Marsh Harrier

We’d kept an eye open for the Marsh Warbler with no luck and then the heavy rains came so we had dived into the hides.  We managed to avoid any soaking today.  Later on I initially put down a snatch of song to a Sedge Warbler.  Tom’s ear was better trained on this one and he’d already been down to see it.  We stopped and listened and it certainly was what we were after.  A strange song indeed with what I described as ‘squeaky toy’ sounds in the middle.  We were listening to the Marsh Warbler.  No doubt about that.  There was a lot of bird movement at this time, but I caught sight of the bird.  I’ll be honest and say not well enough to confirm what I had seen.  Never the less as far as I’m concerned I had enough evidence to add this Marsh Warbler to my life list.  The song being perhaps more important than a clear sighting in this case.  Would I have picked this bird up if I had not known it was there?  Well maybe not, but I know I’m not alone with that!  On several occasions I’ve seen birders leave sites delighted that they have seen a species when quite clearly they have not.  At least I had evidence to back me up.  Another of the day’s highlights, but somewhat behind the European Roller.  Thankfully we almost had the reserve to ourselves.  One of my favourite reserves and I can never understand why it is always so quiet.  I guess not having a café helps.:-)  Be a great shame if they ever add one!  There’s always a wonderful atmosphere about the place and the surrounding area reminds me of the North Norfolk coast.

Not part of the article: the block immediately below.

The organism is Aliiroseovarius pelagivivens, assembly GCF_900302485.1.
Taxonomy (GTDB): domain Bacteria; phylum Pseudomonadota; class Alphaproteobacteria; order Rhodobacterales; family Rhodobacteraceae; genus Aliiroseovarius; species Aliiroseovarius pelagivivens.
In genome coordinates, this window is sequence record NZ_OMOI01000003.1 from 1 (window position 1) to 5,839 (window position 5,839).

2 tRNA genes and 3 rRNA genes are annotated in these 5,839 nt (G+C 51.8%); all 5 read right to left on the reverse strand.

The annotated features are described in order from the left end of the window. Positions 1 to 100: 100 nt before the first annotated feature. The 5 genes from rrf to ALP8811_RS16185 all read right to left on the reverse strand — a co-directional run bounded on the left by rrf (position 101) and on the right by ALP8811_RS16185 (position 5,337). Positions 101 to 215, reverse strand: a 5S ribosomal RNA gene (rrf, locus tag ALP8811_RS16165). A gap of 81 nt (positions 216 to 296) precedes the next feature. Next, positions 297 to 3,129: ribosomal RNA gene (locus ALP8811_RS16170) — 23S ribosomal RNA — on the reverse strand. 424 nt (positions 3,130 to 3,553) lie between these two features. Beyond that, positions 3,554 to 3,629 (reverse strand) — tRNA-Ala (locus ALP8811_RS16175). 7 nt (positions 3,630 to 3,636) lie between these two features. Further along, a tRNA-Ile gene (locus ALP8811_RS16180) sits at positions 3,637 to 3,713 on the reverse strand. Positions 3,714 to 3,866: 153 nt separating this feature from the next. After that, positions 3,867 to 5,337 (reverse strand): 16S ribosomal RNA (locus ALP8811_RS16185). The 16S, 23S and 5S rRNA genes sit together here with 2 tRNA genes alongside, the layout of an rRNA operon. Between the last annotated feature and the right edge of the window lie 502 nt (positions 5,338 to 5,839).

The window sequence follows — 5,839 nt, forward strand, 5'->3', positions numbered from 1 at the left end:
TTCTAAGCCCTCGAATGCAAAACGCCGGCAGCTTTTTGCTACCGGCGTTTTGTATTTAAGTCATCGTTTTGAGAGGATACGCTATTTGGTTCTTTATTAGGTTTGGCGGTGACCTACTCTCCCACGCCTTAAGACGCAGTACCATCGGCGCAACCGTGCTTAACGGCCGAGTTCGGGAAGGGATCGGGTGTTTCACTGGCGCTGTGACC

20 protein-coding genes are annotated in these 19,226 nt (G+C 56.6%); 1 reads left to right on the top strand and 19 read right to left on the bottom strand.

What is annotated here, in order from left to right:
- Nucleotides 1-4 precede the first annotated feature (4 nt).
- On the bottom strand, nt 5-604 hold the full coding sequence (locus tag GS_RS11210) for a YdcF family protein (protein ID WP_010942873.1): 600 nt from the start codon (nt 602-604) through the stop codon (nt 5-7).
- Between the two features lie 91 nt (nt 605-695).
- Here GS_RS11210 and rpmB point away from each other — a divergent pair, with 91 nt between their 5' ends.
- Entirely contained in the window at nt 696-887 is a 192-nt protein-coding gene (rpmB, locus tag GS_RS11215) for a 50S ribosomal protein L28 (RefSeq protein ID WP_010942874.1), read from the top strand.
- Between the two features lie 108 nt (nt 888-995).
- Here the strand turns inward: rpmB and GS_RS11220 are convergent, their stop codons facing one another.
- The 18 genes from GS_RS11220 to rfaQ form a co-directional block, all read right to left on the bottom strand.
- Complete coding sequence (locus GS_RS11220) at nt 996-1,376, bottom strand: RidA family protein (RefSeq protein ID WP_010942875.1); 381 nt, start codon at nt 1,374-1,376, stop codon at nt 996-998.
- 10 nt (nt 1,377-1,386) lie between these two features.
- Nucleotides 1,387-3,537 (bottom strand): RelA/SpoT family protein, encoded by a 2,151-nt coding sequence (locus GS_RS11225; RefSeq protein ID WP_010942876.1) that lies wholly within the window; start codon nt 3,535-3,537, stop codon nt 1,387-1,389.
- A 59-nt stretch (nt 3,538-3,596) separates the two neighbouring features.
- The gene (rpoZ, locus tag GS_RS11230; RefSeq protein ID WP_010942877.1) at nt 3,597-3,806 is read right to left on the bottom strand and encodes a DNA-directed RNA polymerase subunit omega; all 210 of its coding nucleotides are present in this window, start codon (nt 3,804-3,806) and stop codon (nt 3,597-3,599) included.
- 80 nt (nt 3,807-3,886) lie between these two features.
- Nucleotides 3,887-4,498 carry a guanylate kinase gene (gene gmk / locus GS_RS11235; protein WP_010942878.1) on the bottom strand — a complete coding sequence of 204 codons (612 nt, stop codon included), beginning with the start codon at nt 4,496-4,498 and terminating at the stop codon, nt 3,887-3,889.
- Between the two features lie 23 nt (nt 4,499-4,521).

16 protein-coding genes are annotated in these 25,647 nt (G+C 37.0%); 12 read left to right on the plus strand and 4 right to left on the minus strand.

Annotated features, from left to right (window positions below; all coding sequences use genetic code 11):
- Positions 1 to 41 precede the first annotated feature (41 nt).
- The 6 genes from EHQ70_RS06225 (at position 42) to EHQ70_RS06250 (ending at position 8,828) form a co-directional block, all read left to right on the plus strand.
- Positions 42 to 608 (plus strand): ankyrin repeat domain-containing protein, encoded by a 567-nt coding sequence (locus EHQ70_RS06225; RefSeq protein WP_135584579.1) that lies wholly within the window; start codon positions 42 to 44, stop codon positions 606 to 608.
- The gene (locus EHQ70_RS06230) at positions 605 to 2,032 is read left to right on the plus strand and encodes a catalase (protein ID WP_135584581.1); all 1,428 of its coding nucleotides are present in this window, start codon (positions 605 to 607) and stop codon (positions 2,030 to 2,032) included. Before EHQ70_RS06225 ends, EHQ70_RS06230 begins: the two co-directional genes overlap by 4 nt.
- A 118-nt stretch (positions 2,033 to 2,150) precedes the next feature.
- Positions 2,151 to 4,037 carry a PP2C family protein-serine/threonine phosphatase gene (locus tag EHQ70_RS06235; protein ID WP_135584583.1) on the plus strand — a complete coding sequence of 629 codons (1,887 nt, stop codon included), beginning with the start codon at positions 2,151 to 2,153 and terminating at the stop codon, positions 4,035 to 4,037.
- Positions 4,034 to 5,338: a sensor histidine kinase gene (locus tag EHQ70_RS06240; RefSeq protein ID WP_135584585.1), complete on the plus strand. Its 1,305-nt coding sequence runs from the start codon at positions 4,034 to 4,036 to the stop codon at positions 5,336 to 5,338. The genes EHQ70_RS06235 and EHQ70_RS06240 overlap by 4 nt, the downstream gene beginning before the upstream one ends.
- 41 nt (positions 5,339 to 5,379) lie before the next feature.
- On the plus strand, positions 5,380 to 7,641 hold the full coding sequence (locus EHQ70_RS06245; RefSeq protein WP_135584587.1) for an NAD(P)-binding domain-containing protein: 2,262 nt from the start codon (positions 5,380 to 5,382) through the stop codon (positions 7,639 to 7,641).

We did a bird count as Tom drove Sam and I back to Doncaster Railway Station.  It came to seventy-nine.  We must have missed one somewhere along the line as I’ve written my list and it actually comes to eighty species.  I’ve not slipped one in to round up……..honest!  Incidentally Sam won the contest at estimating number of birds seen.  I’m surprised Sam and I stayed awake until we arrived back in Newcastle just before 10:00pm.  I fell asleep as soon as my head touched my pillow later though and bet I wasn’t the only one.:-)  It had been a long day, but an excellent one with two great guys.  Well, three if you count me!  Hopefully it will be repeated in the not too distant future.  Thanks guys and thanks especially to Tom for the driving.  Cheers.

Addendum.  I thought it odd that we had never heard Chiffchaff at all.  Sam seems sure he did briefly at Blacktoft and I’m thinking we saw Great Black-backed Gull.  This would bring the list to eighty-two.  I’m quite content with the round eighty though.